Nothing afеard of what thyself didst make,
Strange images of death.

Probably every reader has wished to regard these lines as elliptical, understanding the fear referred to neither as fear of the living enemy nor as fear of their ghostly corpses, but as fear of death itself— fear of becoming like those “strange images of death.” At the same time one may doubt whether he is warranted in thus making this interpretation. Fortunately there is a parallel which sets these doubts at rest. It is where Romeo, in the tomb of the Capulets (Romeo and Juliet, v.3.59–61), begs Paris to leave lest he slay him:

Good gentle youth, tempt not a desperate man.
Fly hence, and leave me; think upon these gone,
Let them affright thee.


Parallels have for the most part been found independently, even though many of them have been noted before. Of course many are extremely obvious, and it is both impossible and unimportant to tell who noted them first. Usually, therefore, no attempt has been made to credit sources. But wherever I have been conscious of a special debt for something that I might not myself have observed, I have been glad to give due credit, as—for minor instances—to Steevens for the comparison of “better bad” with “ill-well,” in ii. 1.122.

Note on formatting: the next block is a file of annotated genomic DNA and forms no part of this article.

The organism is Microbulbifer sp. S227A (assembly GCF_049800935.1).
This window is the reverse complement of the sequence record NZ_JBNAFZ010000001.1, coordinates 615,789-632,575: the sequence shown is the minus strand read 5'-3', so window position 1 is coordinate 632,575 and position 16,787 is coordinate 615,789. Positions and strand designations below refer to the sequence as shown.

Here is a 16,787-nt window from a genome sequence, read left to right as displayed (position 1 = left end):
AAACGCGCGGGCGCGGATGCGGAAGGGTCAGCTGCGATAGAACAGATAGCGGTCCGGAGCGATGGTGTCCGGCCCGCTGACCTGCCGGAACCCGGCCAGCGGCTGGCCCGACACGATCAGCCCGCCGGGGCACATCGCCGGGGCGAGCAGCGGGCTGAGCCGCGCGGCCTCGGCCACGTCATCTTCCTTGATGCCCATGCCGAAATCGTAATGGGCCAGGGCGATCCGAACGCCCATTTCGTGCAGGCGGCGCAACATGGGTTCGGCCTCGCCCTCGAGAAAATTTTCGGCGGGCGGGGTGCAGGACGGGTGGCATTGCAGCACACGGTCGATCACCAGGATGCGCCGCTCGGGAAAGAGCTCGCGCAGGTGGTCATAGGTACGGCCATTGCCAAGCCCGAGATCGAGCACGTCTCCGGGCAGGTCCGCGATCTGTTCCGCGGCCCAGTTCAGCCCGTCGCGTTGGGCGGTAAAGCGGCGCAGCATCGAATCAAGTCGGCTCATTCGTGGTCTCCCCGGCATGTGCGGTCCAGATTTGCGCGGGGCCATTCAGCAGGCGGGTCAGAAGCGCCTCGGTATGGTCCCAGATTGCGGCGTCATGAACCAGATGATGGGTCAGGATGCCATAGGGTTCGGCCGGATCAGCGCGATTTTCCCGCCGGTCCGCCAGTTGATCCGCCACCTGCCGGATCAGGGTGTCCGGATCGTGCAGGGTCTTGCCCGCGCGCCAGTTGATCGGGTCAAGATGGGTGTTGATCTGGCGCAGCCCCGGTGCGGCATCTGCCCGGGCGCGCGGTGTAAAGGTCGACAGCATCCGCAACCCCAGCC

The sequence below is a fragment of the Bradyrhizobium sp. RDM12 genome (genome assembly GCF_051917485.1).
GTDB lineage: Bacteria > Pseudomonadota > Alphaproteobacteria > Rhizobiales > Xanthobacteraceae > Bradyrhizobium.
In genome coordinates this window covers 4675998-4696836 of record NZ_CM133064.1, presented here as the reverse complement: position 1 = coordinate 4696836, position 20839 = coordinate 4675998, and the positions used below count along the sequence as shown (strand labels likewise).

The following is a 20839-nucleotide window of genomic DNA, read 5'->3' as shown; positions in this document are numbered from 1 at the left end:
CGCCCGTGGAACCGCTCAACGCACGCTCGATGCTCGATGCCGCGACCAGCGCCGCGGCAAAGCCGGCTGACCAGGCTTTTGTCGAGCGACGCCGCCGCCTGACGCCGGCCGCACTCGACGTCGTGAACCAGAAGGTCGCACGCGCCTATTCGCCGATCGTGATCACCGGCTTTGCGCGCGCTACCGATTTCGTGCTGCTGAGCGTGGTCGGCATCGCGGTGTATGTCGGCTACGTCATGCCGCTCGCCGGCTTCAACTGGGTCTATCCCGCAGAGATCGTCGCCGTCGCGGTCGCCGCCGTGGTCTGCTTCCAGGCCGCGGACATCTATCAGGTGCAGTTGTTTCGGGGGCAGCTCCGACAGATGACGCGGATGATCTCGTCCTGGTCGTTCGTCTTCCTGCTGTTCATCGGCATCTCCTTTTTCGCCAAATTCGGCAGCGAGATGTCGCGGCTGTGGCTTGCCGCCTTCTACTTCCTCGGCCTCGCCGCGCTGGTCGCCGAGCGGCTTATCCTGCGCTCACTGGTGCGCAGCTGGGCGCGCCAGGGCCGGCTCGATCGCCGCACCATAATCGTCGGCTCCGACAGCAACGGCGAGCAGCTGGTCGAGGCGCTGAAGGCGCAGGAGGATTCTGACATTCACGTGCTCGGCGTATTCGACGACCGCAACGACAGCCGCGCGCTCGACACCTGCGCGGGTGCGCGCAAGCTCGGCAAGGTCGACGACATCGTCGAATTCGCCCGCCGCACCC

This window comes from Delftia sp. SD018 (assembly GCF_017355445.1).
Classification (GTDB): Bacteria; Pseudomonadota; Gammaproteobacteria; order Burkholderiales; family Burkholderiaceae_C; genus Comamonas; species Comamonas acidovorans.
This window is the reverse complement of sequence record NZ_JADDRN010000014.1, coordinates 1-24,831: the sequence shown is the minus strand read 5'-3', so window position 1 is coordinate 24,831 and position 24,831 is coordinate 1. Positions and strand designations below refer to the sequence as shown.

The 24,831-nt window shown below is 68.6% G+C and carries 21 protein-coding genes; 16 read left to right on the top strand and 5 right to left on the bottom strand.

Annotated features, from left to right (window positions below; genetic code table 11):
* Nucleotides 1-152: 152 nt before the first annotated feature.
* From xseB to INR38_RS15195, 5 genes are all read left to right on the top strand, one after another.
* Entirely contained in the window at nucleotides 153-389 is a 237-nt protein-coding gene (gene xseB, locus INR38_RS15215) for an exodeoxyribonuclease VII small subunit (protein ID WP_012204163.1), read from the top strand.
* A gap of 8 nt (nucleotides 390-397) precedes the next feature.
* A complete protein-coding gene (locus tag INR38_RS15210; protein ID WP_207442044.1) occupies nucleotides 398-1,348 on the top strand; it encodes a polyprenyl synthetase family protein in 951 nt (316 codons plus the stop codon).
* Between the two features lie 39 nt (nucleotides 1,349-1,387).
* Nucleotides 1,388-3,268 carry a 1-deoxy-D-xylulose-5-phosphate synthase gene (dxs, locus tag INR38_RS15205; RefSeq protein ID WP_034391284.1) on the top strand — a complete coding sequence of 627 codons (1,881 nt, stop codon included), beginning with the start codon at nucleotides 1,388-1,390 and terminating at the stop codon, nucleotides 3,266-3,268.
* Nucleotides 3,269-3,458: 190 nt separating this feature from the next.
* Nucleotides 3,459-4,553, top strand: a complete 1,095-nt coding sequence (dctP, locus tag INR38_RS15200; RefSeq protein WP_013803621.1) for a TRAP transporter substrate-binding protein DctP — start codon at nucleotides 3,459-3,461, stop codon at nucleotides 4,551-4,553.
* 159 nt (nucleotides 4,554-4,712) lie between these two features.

I know well that the great danger in this kind of work is the danger of not being able to see the forest for the trees. When one begins to scrutinize narrowly each separate word and phrase, dwelling it may be for an hour on a line, he almost inevitably loses sight of the larger train of thought. A dozen possibilities of interpretation start up between him and the right one, until he finds himself so bewildered that reason quite forsakes him, and he falls into the wildest fallacy. The only check upon this danger is to return to the text often and afresh, and read it rapidly for its larger purport and spirit; then often what was obscure becomes luminous as day. Perhaps I may be permitted to illustrate this danger from another's commentary, leaving it to others to detect instances of the same folly in my own. In Macbeth, iv. 2.29, Ross, in commiserating with the apparently forsaken wife and child of Macduff, says:

[ocr errors]

I am so much a fool, should I stay longer,
It would be my disgrace and your discomfort.
I take my leave at once.

Mr. Liddell, ever on the watch for lurking Elizabethan shades of meaning in the language, comments on the word discomfort: "Discomfort seems here to have its Elizabethan meaning of 'undoing as well as 'inconvenience'.” He seems to think that Ross implies that it would be perilous for him to remain longer, lest they be suspected of conspiracy. But read the passage rapidly and it is very plain that Ross is merely afraid that his feelings will overcome him until he shed tears, which would be unmanly in him and distressing to Lady Macduff. Thus do we constantly throw sand in our own eyes, and if the spirit of Shakespeare has the privilege of looking over the shoulders of his commentators, what an endless source of amusement he has with which to while away the ages!

A few such examples almost make us reverse our common judgment, and declare that Shakespeare is very simple to the man in the street, and that only scholars find him difficult.

A. G. N.

« PreviousContinue »